The Dodd-Frank Act Whistleblower & Qui Tam Provisions
In 2010, Congress enacted the Dodd-Frank Wall Street Reform and Consumer Protection Act (now known as the Dodd Frank Act), greatly changing the landscape for whistleblowers across the entire U.S. economy. Dodd-Frank includes a breadth of both whistleblower, anti-retaliation and qui tam (reward) provisions. Congress’ goal in changing the landscape with Dodd-Frank was to encourage individuals to come forward and report unlawful, fraudulent, wasteful and problematic behavior before it reaches the epic levels that led to the financial crisis of 2007-2008.
Dodd-Frank impacts virtually all elements of the U.S. financial sector. As such, if you see fraud or illegal conduct and work in the financial sector, reporting it may likely be protected by Dodd-Frank’s whistleblower protections. In particular, the Dodd Frank Act applies to conduct such as insider trading; “Ponzi” schemes; accounting fraud; or “front running” (taking advantage of advance knowledge in trading). This applies to all financial conduct regulated by the SEC or the CFTC.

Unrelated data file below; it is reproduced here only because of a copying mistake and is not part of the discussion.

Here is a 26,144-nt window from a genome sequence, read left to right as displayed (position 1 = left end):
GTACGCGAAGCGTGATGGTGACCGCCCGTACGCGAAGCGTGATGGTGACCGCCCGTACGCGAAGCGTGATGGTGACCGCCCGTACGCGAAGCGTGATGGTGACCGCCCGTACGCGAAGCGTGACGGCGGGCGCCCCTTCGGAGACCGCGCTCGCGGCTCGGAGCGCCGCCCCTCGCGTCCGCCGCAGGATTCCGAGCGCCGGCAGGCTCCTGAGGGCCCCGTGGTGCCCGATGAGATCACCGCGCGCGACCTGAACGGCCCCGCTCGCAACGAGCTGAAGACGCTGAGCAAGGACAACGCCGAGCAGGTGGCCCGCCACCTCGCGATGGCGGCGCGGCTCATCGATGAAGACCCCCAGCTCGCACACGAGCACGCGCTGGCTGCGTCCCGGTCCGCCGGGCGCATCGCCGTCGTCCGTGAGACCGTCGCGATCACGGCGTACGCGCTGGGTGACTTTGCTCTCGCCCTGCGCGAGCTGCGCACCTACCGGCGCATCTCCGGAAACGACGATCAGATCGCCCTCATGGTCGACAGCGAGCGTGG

Both the SEC and the CFTC are authorized to provide qui tam rewards to whistleblowers or relators of 10 to 30 percent of the total money collected by the government in actions that involve more than $1,000,000 in monetary sanctions.
If you believe that you may have information about potential securities or commodities fraud or other misconduct, contact us to learn more about your options.